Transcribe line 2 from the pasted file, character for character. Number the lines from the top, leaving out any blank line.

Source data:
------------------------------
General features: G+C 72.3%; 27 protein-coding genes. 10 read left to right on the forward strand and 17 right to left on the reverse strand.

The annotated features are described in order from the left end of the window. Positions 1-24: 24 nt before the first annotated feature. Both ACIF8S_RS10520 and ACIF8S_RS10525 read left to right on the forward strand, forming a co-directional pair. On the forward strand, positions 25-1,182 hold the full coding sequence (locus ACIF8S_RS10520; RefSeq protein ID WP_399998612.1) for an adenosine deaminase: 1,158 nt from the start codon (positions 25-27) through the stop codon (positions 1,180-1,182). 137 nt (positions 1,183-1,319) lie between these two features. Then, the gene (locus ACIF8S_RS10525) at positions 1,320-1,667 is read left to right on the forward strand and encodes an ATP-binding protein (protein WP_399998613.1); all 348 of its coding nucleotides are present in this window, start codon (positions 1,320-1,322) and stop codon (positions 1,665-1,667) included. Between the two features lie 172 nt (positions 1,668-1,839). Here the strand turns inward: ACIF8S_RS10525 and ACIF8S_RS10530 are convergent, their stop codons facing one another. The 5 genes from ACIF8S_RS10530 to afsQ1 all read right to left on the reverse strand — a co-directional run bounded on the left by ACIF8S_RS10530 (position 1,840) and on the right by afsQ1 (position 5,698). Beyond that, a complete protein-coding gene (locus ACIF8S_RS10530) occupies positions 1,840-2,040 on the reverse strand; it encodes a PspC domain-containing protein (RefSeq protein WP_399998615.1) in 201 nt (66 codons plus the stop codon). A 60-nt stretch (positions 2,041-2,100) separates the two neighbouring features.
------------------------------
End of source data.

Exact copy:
The annotated features are described in order from the left end of the window. Positions 1-24: 24 nt before the first annotated feature. Both ACIF8S_RS10520 and ACIF8S_RS10525 read left to right on the forward strand, forming a co-directional pair. On the forward strand, positions 25-1,182 hold the full coding sequence (locus ACIF8S_RS10520; RefSeq protein ID WP_399998612.1) for an adenosine deaminase: 1,158 nt from the start codon (positions 25-27) through the stop codon (positions 1,180-1,182). 137 nt (positions 1,183-1,319) lie between these two features. Then, the gene (locus ACIF8S_RS10525) at positions 1,320-1,667 is read left to right on the forward strand and encodes an ATP-binding protein (protein WP_399998613.1); all 348 of its coding nucleotides are present in this window, start codon (positions 1,320-1,322) and stop codon (positions 1,665-1,667) included. Between the two features lie 172 nt (positions 1,668-1,839). Here the strand turns inward: ACIF8S_RS10525 and ACIF8S_RS10530 are convergent, their stop codons facing one another. The 5 genes from ACIF8S_RS10530 to afsQ1 all read right to left on the reverse strand — a co-directional run bounded on the left by ACIF8S_RS10530 (position 1,840) and on the right by afsQ1 (position 5,698). Beyond that, a complete protein-coding gene (locus ACIF8S_RS10530) occupies positions 1,840-2,040 on the reverse strand; it encodes a PspC domain-containing protein (RefSeq protein WP_399998615.1) in 201 nt (66 codons plus the stop codon). A 60-nt stretch (positions 2,041-2,100) separates the two neighbouring features.